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UPDATED

a = int(input("Give a value: "))
b = int(input("Give a value: "))
c = int(input("Give a value: "))
def middle(a, b ,c) :
    m = min(a,b,c)
    M = max(a,b,c)
    return a+b+c-m-M

This is where im at. It takes my numbers into the data. How would I get it to display the middle one?! Sorry I'm so terrible at this. Way in over my head on this intro course. @CommuSoft @Zorg @paxdiablo and everyone else

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1  
too many spaces for your return statements? –  Fabricator Jun 25 '14 at 1:02
1  
Shouldn't you put a colon in the def line as well? –  CommuSoft Jun 25 '14 at 1:02
    
You must call the method. def means you define a method. The a, b and c are local variabeles in the def block. They don't have any relation with the earlier code. –  CommuSoft Jun 25 '14 at 1:28

4 Answers 4

up vote 1 down vote accepted

You should put a colon (:) on the first line (def) as well.

This works for the online python environment:

def input(a, b, c) :
    if a <= b <= c or c <= b <= a :
      return b
    elif b <= a <= c or c <= a <= b :
      return a
    else:
      return c

Furthermore it is more advisable to make use of min and max I guess. Min and max are sometimes directly supported by a CPU and there are implementations that avoid branching (if-then-else's):

def input(a, b, c) :
    m = min(a,b,c)
    M = max(a,b,c)
    return a+b+c-m-M

or:

def input(a, b, c) :
    return min(max(a,b),max(b,c),max(a,c))

The last one is also numerically stable.

In most cases if-then-else clauses should be avoided. They reduce the amount of pipelining although in interpreted languages this might not increase performance.


Based on the comments, I guess you want to write an interactive program. This can be done like:

def middle(a, b, c) : #defining a method
    return min(max(a,b),max(b,c),max(a,c))

a = int(input("Give a value: "))
b = int(input("Give b value: "))
c = int(input("Give c value: "))
print("The requested value is ")
print(middle(a,b,c)) #calling a method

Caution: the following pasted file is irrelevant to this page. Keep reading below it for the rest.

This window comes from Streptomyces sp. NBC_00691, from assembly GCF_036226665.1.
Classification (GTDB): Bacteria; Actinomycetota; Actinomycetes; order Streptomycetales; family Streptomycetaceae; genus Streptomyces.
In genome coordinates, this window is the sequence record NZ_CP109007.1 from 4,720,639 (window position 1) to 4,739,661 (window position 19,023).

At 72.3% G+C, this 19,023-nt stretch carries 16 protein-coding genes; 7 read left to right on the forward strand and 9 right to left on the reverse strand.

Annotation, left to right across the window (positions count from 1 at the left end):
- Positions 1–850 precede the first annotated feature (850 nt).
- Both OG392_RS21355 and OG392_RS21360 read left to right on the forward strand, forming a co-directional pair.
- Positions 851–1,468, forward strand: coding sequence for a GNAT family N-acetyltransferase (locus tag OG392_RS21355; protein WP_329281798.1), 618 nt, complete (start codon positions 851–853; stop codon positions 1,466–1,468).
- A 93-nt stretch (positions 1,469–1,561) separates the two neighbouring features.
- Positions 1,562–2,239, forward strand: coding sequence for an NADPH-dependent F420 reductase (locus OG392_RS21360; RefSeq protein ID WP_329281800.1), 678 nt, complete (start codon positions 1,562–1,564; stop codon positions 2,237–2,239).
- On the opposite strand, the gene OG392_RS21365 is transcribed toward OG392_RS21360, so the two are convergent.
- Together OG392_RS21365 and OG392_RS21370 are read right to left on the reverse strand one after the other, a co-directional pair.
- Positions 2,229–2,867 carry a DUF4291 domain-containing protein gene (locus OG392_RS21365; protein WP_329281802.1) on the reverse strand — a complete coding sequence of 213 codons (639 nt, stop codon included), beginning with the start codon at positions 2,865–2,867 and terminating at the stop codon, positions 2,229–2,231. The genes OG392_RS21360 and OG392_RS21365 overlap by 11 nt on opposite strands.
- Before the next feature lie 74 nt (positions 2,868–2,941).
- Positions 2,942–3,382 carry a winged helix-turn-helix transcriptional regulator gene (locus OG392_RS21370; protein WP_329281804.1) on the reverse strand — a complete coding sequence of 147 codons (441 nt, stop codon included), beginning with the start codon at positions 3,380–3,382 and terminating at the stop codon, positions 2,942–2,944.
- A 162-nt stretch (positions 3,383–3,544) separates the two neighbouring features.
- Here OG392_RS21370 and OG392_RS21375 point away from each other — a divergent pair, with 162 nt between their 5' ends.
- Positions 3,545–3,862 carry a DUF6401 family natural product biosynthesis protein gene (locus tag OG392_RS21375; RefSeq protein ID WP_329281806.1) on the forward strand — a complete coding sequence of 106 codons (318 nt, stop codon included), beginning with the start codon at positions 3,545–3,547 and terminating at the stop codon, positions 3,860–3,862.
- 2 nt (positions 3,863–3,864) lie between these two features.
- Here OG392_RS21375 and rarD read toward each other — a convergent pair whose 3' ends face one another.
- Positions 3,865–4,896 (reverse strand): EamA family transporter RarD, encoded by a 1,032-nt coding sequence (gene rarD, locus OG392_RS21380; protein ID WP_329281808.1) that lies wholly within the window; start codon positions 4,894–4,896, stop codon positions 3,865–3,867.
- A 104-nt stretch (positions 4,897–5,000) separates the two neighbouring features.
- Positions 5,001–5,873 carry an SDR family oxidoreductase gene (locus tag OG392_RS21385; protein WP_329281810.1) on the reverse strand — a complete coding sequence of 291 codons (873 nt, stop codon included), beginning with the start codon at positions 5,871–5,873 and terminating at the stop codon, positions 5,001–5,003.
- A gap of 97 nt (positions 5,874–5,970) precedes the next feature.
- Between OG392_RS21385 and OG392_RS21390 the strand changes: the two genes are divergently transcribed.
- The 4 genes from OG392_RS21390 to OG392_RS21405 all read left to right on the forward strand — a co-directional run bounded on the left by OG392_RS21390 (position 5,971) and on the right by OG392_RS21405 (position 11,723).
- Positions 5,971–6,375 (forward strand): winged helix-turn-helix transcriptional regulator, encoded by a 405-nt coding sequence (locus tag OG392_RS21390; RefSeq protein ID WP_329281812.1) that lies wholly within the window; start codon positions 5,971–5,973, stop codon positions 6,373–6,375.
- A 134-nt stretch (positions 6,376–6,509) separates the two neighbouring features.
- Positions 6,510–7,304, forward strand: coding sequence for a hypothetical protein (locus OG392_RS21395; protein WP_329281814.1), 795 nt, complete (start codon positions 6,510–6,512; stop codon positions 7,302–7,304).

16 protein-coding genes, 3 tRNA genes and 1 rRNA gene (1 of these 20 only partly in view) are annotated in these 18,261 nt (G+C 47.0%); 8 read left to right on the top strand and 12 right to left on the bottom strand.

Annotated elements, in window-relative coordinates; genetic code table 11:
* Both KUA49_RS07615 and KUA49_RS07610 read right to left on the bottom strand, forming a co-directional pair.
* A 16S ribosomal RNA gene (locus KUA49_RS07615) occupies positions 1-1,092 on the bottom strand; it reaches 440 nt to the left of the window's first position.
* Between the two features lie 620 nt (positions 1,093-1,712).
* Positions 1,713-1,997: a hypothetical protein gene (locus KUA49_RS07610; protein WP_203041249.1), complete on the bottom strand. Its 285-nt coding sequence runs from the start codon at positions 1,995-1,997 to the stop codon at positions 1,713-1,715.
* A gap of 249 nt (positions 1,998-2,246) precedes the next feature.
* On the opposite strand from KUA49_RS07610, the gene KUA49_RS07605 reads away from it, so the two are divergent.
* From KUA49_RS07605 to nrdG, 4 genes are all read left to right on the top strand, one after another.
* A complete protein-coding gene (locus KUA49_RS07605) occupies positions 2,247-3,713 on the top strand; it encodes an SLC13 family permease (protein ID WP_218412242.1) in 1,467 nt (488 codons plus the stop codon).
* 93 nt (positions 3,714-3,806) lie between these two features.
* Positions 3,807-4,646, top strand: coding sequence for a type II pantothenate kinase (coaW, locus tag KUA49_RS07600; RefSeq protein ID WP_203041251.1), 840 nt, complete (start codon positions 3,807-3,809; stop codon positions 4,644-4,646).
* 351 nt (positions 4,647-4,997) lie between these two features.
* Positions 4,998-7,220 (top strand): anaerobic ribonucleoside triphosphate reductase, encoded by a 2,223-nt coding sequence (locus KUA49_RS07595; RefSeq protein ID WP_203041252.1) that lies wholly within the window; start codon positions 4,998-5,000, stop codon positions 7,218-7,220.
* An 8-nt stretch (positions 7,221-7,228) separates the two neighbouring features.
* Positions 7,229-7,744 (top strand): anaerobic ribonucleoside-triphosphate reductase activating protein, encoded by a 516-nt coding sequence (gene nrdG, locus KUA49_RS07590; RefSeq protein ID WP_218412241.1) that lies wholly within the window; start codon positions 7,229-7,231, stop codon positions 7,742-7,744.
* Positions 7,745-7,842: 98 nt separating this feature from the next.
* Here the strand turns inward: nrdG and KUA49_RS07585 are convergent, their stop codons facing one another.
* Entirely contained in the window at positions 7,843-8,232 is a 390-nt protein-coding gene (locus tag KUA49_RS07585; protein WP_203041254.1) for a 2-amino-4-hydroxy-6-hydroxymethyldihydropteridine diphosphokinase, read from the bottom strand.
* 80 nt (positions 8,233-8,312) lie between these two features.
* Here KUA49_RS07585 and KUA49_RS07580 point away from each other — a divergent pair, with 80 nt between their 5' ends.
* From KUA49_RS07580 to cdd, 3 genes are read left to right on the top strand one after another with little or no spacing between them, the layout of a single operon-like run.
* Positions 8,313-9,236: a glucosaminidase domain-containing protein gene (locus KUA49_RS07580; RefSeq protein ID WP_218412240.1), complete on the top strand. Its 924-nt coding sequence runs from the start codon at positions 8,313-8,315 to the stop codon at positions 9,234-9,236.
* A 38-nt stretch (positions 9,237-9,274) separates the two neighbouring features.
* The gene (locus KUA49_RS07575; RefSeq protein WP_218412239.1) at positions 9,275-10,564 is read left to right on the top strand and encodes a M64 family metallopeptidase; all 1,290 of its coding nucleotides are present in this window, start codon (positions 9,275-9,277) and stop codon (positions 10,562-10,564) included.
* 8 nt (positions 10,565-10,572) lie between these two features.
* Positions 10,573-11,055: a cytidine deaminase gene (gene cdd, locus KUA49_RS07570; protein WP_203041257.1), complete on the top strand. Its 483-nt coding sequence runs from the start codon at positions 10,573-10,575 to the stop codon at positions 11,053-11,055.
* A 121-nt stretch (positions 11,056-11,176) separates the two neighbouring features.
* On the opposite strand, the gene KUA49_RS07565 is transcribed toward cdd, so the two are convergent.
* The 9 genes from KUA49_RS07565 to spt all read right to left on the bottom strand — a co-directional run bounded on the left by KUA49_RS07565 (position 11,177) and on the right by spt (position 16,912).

Defining a method will never result in Python using that method. The a, b and c in the def block are not the a, b and c in the rest of your program. These are "other variables that happen to have the same name". In order to call a method. You write the methods name and between brackets the parameters with which you wish to call your method.

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Thay's logical: you never asked Python to actually compute and print the middle of the three numbers. You should call your defined method –  CommuSoft Jun 25 '14 at 1:18
    
Your solution is confusing, purports to be fast (when we don't have any reason to care about speed) but is slow, doesn't work for non-numbers, etc. If we're looking for something alternative, def middle(a, b, c): return sorted([a, b, c])[1] is pretty nice (and robust). –  Mike Graham Jun 25 '14 at 1:21
1  
@CommuSoft: This will not work, you need to change input to something else... Please use something like middle. –  Dair Jun 25 '14 at 1:21
    
Your edit is of code that you never ran (which is clear since it doesn't work). –  Mike Graham Jun 25 '14 at 1:23
    
Now it does. Sometimes one wants to provide answers too fast :( –  CommuSoft Jun 25 '14 at 1:23

Like others mentioned, you're missing a colon, but for simplicity sake:

def middle(a, b, c):
    return sorted([a, b, c])[1]
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1  
+1, this is the Pyhtonic way :-) –  paxdiablo Jun 25 '14 at 2:26

Post your full syntax error (or any other full traceback) whenever you're having trouble.

And your def line needs a colon.

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You could do:

def middle(a,b,c):
    s={a,b,c}
    s-={min(s),max(s)}
    return s.pop()

What this does:

Create a set of the unduplicated values:

>>> a,b,c=1,2,3
>>> s={a,b,c}
>>> s
{1, 2, 3}

Remove the max and the min, leaving the middle:

>>> s-={min(s), max(s)}
>>> s
{2}

Pop the only remaining value:

>>> s.pop()
2
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Seems like it would be a lot easier to just return max(a,min(b,c)) ? –  Dair Jun 25 '14 at 1:40
    
@user667648: That's wrong. Say that a is the absolute maximum, then middle(3,2,1) will return 3. –  CommuSoft Jun 25 '14 at 1:43
1  
@user667648: That does not work. Consider max(3,min(2,1)) –  dawg Jun 25 '14 at 1:43
1  
@user667648: or by only using min and max operations: min(max(a,b),max(b,c),max(a,c)) –  CommuSoft Jun 25 '14 at 1:52
1  
@CommuSoft: Consider: a,b,c=0,.1,1 for a+b+c-min(a,b,c)-max(a,b,c) –  dawg Jun 25 '14 at 1:53

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